Appendix 9: Chapter 4, Q7
Loss of legal oversight
Discussion about a loss of legal oversight included:
- the importance of the European Commission in upholding environmental law, and that this will be lost as a result of EU exit;
- the issue of legal oversight providing incentive to take duties seriously; and
- loss of external policing bodies and mechanisms resulting in implementation failures and delays.
Loss of supranational oversight
Comments expressing concern about the loss of supranational oversight highlighted:
- spatial planning, and that the loss supranational oversight may provide an opportunity to bring the Scottish spatial planning system within the remit of a new body;
- the loss of supranational oversight could present initial problems, continued engagement with the EEA could alleviate some of the issues; and
- a suggestion that the loss of supranational oversight may result in the UK Government pushing for less control.
Comments that did not align with other themes in response to this question are listed below.
- A suggestion the UK Government may impose a framework that is less robust and therefore open to interpretation
- Discussion about the importance of genuinely independent and accountable reporting to meet the accepted principles
- A view that the importance of the creation of an independent body is recognised already by the UK Government in the draft Environmental Principles and Governance Bill, and that Scotland should align
- The need for the involvement of specialist staff outside of the suggested agencies in order to deal with environmental complaints.
Other singular comments provided in relation to intra-UK considerations are listed below.
- A suggestion that the same level of scrutiny should exist post EU exit, especially if there is any divergence between Scotland and the rest of the UK
- That the crossover between EU and Scots law has the potential to minimise any issues
- A discussion of Scotland's devolution settlement and its autonomous nature in relation to the environment - suggested political relations between the SG and the UKG may have adverse effects on the wider devolution settlement
- A request for alternative arrangements to continue to engage with the EU
- Consideration of how the implications of how powers being returned from the EU are managed
- Discussion of matters of post EU exit governance which are not addressed in the consultation and consideration of the roles of different levels of government in the UK.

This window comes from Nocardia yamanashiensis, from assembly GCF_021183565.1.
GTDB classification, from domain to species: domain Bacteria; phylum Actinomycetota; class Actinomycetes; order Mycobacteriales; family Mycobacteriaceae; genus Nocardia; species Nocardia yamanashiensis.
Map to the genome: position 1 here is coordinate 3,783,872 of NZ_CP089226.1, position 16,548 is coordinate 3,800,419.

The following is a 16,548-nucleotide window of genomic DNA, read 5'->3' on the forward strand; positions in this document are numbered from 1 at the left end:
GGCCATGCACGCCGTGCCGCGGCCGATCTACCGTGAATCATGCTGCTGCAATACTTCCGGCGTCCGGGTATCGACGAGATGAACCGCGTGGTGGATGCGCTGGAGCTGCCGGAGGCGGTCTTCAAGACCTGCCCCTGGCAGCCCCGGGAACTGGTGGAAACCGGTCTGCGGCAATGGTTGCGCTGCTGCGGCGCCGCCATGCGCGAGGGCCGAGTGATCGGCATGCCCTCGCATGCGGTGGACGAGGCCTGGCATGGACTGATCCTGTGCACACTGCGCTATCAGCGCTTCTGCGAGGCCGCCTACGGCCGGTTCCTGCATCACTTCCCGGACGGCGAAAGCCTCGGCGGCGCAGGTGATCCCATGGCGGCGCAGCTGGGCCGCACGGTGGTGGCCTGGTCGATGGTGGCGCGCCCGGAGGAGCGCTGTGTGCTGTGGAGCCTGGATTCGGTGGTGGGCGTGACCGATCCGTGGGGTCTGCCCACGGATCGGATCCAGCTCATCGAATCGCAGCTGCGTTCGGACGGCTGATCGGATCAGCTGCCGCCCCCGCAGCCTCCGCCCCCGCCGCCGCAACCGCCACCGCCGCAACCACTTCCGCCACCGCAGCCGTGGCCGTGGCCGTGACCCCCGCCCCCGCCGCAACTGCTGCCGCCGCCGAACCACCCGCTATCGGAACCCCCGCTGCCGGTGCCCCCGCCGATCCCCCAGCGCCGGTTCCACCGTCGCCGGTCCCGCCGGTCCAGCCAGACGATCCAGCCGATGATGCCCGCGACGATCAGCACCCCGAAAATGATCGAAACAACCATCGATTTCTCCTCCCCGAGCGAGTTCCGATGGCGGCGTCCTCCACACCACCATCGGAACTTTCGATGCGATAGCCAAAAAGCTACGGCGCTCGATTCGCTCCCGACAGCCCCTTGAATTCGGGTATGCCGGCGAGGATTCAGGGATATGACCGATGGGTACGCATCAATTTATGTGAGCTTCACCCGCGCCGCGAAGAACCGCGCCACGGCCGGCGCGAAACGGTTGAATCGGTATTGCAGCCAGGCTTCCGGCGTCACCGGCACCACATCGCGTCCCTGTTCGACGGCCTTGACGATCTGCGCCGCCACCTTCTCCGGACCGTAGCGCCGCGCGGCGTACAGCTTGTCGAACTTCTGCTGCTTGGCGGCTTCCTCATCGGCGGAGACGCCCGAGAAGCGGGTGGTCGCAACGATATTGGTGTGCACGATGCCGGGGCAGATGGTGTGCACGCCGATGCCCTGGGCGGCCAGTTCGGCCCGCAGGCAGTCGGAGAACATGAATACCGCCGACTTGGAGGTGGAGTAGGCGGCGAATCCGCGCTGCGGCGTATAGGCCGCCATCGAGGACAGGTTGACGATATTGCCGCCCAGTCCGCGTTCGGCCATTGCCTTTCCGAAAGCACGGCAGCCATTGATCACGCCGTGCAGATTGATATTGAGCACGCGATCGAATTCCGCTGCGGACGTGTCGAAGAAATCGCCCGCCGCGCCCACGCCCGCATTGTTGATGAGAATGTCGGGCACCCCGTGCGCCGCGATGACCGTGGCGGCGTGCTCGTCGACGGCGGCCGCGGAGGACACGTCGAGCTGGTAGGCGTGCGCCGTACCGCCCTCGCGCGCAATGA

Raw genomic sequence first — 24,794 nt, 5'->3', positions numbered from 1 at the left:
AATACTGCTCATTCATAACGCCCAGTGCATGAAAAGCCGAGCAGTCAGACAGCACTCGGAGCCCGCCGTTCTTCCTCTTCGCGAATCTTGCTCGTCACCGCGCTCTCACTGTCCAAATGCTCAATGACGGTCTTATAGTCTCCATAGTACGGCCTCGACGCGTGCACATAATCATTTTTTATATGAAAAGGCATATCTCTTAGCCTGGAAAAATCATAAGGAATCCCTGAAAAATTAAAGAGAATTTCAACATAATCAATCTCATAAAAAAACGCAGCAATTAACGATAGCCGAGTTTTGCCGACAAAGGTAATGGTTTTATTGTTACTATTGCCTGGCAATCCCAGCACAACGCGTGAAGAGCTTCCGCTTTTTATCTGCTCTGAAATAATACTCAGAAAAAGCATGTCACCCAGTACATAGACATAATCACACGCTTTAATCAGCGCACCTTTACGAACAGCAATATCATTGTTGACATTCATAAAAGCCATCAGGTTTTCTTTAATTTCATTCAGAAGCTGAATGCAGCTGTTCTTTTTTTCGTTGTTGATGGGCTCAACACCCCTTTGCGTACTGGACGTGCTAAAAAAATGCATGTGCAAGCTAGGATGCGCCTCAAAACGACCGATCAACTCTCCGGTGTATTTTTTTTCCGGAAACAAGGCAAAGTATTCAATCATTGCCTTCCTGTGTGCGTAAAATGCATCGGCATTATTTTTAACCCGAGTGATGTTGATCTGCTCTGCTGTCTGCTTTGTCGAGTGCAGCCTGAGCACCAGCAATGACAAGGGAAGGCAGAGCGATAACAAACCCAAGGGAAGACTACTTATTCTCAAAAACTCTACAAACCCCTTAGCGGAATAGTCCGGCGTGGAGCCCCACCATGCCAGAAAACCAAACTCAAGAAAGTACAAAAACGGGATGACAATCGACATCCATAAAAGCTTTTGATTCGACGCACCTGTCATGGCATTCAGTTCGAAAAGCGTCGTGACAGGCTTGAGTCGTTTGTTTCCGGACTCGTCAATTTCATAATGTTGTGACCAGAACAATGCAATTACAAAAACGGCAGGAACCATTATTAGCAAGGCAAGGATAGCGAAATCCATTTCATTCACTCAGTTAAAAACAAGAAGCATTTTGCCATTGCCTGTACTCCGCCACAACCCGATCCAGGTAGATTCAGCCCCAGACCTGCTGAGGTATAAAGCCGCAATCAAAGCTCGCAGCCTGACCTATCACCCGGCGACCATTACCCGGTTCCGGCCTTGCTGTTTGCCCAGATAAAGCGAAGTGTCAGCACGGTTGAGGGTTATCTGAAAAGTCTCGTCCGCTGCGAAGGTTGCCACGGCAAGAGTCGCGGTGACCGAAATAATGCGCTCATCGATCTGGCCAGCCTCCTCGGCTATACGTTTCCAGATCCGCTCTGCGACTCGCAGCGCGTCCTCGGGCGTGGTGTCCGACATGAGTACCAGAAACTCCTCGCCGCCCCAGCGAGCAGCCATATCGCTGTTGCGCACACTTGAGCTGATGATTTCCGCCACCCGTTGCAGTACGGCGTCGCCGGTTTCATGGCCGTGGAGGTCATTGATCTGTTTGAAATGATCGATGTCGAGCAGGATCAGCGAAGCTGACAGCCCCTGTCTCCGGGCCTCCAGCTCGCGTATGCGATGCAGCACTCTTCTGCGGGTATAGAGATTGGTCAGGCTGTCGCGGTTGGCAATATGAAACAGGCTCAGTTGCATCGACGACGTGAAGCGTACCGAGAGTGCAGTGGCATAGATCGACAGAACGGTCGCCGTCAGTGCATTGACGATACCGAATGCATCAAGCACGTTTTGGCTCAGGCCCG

Nine respondents shared specific examples in their comments.
- Two discussed the impact of the loss of EU oversight by giving an example of the UK breaching air quality standards on three occasions, and the ECJ ruling that the UKG failed to protect foraging and breeding areas for the harbour porpoise.
- There was a reflection from one respondent on aquaculture companies in Scotland that are operated by bodies outside the EU: 'an importation from Norway of salmon ova from stock that was very recently infected with anaemia, see Scottish Government FOI/18/03773. Without the involvement of the EU's Directorate General for Health and Food Safety there would have been no safeguard.'
- One respondent said they did expect there to be significant issues and gave the example of a hare surveillance project that was not up to standard.
- There was a discussion from one respondent about the chance that a loss of scrutiny may result in a deregulation of pollution. This respondent shared an example of the farming community having low environmental standards, large landowners tolerating environmental degradation and public authorities causing pollution in towns and cities.
- One reflected on the potential role of a new watchdog and its potential to hold the UKG to account, giving the example of the 2005 ruling that the UK Government had failed to apply the Habitats Directive to plan making in all UK jurisdictions.
- An experience of fishing management within EU special areas of conservation was described by one respondent - this detailed response has been signposted to the SG for consideration.
- One suggested the SG should consider reviewing the Strategic Research Programme (2016-2021) as it contains expertise and could be helpful for arranging alternative arrangements for independent scrutiny and assessment.
- There was a discussion about loss of scrutiny and the major role the EU has played, giving an example of the implementation of the Birds and Habitats Directives. This respondent also gave the example that the EU has required the UK to implement site-specific conservation priorities and measures for all SACs, as a means to better manage these sites.
Discussion of potential positive impacts included:
- natural capital indicators as an asset, that may place Scotland ahead of less well-developed performance monitoring information sources available through the EEA or EU; and
- a view that the replacement for EU scrutiny should have no impact, and that if alternative arrangements are implemented by the SG, it could place projects and businesses at a disadvantage.
Comments that did not align with other themes are summarised below.
- A suggestion that the volume of cases presented to the EU Commission is not significant, therefore it may not justify the creation of a whole new body
- An explanation that a loss of scrutiny and assessment could result in a loss of momentum if it does not maintain alignment with EU protections, and reiterating the importance of adopting the environmental principles
- A reflection on EU exit negotiations and indication that EU environmental principles could be maintained if a withdrawal agreement is reached
- One respondent discussed the Aarhus Convention, noting the UK will continue to be subject to the relevant requirements of the United Nations Economic Commission for Europe (UNECE), and its Compliance Committee.